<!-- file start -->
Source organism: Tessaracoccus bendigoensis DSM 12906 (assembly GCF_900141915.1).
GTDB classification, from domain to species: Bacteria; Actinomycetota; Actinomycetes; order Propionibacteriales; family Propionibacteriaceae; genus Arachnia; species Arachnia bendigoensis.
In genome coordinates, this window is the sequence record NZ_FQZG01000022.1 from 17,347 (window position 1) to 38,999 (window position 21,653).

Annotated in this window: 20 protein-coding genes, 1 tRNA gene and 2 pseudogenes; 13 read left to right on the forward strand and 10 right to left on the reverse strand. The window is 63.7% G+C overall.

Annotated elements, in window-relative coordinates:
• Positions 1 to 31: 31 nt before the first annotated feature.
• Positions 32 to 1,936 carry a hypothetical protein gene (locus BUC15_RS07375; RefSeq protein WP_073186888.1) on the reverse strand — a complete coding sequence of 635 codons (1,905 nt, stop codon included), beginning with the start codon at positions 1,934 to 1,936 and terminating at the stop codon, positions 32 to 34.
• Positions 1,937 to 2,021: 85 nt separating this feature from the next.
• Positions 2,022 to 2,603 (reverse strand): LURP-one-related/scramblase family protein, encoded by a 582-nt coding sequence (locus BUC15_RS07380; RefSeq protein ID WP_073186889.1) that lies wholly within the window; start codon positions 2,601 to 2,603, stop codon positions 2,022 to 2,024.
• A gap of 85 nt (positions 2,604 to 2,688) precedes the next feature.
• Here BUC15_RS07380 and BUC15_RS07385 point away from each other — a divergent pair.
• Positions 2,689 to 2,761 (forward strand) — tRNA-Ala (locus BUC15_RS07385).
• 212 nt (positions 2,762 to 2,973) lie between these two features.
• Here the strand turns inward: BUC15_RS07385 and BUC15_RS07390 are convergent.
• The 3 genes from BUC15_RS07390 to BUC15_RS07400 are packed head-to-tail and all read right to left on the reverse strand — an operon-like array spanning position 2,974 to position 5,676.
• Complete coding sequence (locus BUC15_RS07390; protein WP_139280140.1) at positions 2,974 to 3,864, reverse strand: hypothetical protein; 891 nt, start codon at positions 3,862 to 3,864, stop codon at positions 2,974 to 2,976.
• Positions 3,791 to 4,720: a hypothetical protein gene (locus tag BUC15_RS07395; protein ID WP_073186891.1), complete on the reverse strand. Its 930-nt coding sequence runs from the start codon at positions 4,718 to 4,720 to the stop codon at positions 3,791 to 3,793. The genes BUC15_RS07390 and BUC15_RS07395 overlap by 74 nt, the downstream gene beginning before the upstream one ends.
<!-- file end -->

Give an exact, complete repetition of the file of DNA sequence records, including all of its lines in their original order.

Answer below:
Source organism: Tessaracoccus bendigoensis DSM 12906 (assembly GCF_900141915.1).
GTDB classification, from domain to species: Bacteria; Actinomycetota; Actinomycetes; order Propionibacteriales; family Propionibacteriaceae; genus Arachnia; species Arachnia bendigoensis.
In genome coordinates, this window is the sequence record NZ_FQZG01000022.1 from 17,347 (window position 1) to 38,999 (window position 21,653).

Annotated in this window: 20 protein-coding genes, 1 tRNA gene and 2 pseudogenes; 13 read left to right on the forward strand and 10 right to left on the reverse strand. The window is 63.7% G+C overall.

Annotated elements, in window-relative coordinates:
• Positions 1 to 31: 31 nt before the first annotated feature.
• Positions 32 to 1,936 carry a hypothetical protein gene (locus BUC15_RS07375; RefSeq protein WP_073186888.1) on the reverse strand — a complete coding sequence of 635 codons (1,905 nt, stop codon included), beginning with the start codon at positions 1,934 to 1,936 and terminating at the stop codon, positions 32 to 34.
• Positions 1,937 to 2,021: 85 nt separating this feature from the next.
• Positions 2,022 to 2,603 (reverse strand): LURP-one-related/scramblase family protein, encoded by a 582-nt coding sequence (locus BUC15_RS07380; RefSeq protein ID WP_073186889.1) that lies wholly within the window; start codon positions 2,601 to 2,603, stop codon positions 2,022 to 2,024.
• A gap of 85 nt (positions 2,604 to 2,688) precedes the next feature.
• Here BUC15_RS07380 and BUC15_RS07385 point away from each other — a divergent pair.
• Positions 2,689 to 2,761 (forward strand) — tRNA-Ala (locus BUC15_RS07385).
• 212 nt (positions 2,762 to 2,973) lie between these two features.
• Here the strand turns inward: BUC15_RS07385 and BUC15_RS07390 are convergent.
• The 3 genes from BUC15_RS07390 to BUC15_RS07400 are packed head-to-tail and all read right to left on the reverse strand — an operon-like array spanning position 2,974 to position 5,676.
• Complete coding sequence (locus BUC15_RS07390; protein WP_139280140.1) at positions 2,974 to 3,864, reverse strand: hypothetical protein; 891 nt, start codon at positions 3,862 to 3,864, stop codon at positions 2,974 to 2,976.
• Positions 3,791 to 4,720: a hypothetical protein gene (locus tag BUC15_RS07395; protein ID WP_073186891.1), complete on the reverse strand. Its 930-nt coding sequence runs from the start codon at positions 4,718 to 4,720 to the stop codon at positions 3,791 to 3,793. The genes BUC15_RS07390 and BUC15_RS07395 overlap by 74 nt, the downstream gene beginning before the upstream one ends.